There isn't really much romance in TDDC, it's more like the sparks of one to come, which I liked. When a romance peaks too early on in a book I just can't get on board with it. I've found that I prefer slow build ups  that are full of tension (e.g. The Bone Season by Samantha Shannon, Poison Study by Maria V Snyder, Under the Never Sky by Veronica Rossi) that's the best kind of romance for me.

If you're into historical fantasy TDDC might be something you'd enjoy. I found it to be a brilliant read, and look forward to picking up the sequel when it's released.

Rating: 

Thursday, 7 April 2016

Truthwitch by Susan Dennard

GoodReads: In a continent on the edge of war, two witches hold its fate in their hands.

Young witches Safiya and Iseult have a habit of finding trouble. After clashing with a powerful Guildmaster and his ruthless Bloodwitch bodyguard, the friends are forced to flee their home.

Safi must avoid capture at all costs as she's a rare Truthwitch, able to discern truth from lies. Many would kill for her magic, so Safi must keep it hidden - lest she be used in the struggle between empires. And Iseult's true powers are hidden even from herself.

In a chance encounter at Court, Safi meets Prince Merik and makes him a reluctant ally. However, his help may not slow down the Bloodwitch now hot on the girls' heels. All Safi and Iseult want is their freedom, but danger lies ahead. With war coming, treaties breaking and a magical contagion sweeping the land, the friends will have to fight emperors and mercenaries alike. For some will stop at nothing to get their hands on a Truthwitch.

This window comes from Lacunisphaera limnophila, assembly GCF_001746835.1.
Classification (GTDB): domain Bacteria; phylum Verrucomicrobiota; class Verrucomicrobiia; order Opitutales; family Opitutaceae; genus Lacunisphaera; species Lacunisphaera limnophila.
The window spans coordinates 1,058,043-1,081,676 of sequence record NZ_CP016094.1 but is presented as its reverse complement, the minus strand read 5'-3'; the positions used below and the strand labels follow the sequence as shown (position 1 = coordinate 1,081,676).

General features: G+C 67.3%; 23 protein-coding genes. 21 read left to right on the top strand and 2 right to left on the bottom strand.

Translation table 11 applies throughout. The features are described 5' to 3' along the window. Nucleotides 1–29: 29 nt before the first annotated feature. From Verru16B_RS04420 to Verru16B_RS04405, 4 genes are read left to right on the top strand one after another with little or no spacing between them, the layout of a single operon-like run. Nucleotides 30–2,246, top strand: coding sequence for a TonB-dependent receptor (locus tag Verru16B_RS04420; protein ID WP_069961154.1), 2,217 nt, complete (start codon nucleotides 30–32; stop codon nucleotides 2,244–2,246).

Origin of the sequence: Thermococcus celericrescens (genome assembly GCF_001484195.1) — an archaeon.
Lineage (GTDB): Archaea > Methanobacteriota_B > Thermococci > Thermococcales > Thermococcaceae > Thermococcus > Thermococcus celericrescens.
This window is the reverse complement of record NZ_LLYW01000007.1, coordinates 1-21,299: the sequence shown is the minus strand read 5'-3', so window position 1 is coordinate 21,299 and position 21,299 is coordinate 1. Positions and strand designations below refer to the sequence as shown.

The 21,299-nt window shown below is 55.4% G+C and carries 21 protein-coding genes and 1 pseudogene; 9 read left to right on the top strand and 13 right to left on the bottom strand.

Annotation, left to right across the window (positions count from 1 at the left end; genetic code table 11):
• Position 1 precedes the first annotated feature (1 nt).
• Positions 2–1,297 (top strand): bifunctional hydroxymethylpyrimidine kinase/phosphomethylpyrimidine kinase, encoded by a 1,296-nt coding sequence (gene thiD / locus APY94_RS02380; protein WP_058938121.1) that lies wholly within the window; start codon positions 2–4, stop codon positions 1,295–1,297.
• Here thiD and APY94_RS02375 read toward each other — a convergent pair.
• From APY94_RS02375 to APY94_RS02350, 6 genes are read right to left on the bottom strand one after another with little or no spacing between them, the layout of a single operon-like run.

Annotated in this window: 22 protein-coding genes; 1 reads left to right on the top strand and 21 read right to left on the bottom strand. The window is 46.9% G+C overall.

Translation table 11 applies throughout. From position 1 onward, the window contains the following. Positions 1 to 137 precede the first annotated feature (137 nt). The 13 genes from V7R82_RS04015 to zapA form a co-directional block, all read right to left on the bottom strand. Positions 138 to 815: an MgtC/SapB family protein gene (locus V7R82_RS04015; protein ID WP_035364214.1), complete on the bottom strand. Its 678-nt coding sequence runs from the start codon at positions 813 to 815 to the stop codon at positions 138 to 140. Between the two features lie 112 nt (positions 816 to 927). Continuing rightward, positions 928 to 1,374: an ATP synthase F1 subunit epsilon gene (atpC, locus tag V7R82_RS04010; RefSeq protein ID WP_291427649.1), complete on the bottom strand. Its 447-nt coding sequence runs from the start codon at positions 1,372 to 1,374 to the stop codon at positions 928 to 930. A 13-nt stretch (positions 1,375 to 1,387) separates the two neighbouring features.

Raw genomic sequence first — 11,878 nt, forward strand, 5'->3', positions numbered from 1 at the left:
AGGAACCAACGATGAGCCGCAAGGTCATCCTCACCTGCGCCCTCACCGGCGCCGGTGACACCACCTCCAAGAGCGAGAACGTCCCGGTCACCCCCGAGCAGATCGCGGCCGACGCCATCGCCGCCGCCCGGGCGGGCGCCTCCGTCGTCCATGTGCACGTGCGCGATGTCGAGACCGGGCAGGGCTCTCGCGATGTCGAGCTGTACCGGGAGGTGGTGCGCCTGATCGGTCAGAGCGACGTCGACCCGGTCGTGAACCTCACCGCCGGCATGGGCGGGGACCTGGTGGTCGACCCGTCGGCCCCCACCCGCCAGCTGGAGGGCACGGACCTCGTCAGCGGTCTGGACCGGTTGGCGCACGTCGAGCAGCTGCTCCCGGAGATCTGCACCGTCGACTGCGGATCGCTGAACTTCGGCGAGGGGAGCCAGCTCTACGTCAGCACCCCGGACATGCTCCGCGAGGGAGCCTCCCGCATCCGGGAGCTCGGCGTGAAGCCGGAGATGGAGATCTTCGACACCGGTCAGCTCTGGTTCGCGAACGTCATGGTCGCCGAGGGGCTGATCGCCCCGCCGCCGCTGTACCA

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Initially, I was a bit unsure about Truthwitch, because I didn't enjoy the author's debut novel Something Strange and Deadly. In fact I ended up DNFing it. In the end, however, the buzz led me to the GR summary of the book, and I have to admit I was intrigued. Firstly, because it's high fantasy (my favourite genre), and secondly because the summary promised action/adventure and a female friendship. 

Although I wasn't massively blown away I really did enjoy Truthwitch, it was action packed from start to finish. I also liked the strong friendship between Safiya and Iseult, it's not too often I see female friendships like this one in YA. My favourite out of the two leading ladies is Iseult. Don't get me wrong I didn't exactly hate Safiya, but her hot-headedness and the fact that she just did things without thinking them through frustrated me to no end. I didn't care for the romance between Safiya and Merik. It was too...obvious? As much as I thought they were interesting as individuals I didn't quite feel anything towards them as a couple. As for Iseult, I probably shouldn't, but I ship her and Aeduan. Every time they were in a scene together I was all *_*. Aeduan was such a complex and layered character; I hope we learn more about him in the sequel. Finally, the world presented in Truthwitch was interesting, but the actual world building was shaky. We are introduced to a lot of new terms, etc, but there isn't much of an explanation into it all. So, I'm hoping we'll learn more about the world in the sequel.

To conclude, I'm glad the hype surrounding Truthwitch led me to read the GR summary and consequently pick up the book, because it was awesome.

Rating:

Monday, 4 April 2016

Recently... (#4)

Hey, guys! Here's what I've been up to lately...

Books

Beastly by Alex Flinn (audiobook)
I've been wanting to pick this up ever since I saw the movie. It was by no means the best book I've ever read, but I went into it wanting a quick read that was enjoyable and that's exaclty what I got.

A photo posted by Renu (@tthepageturner) on

The Bone Season by Samantha Shannnon
I read TBS for the 4th time, because I am OBSESSED.

A photo posted by Renu (@tthepageturner) on


- Renu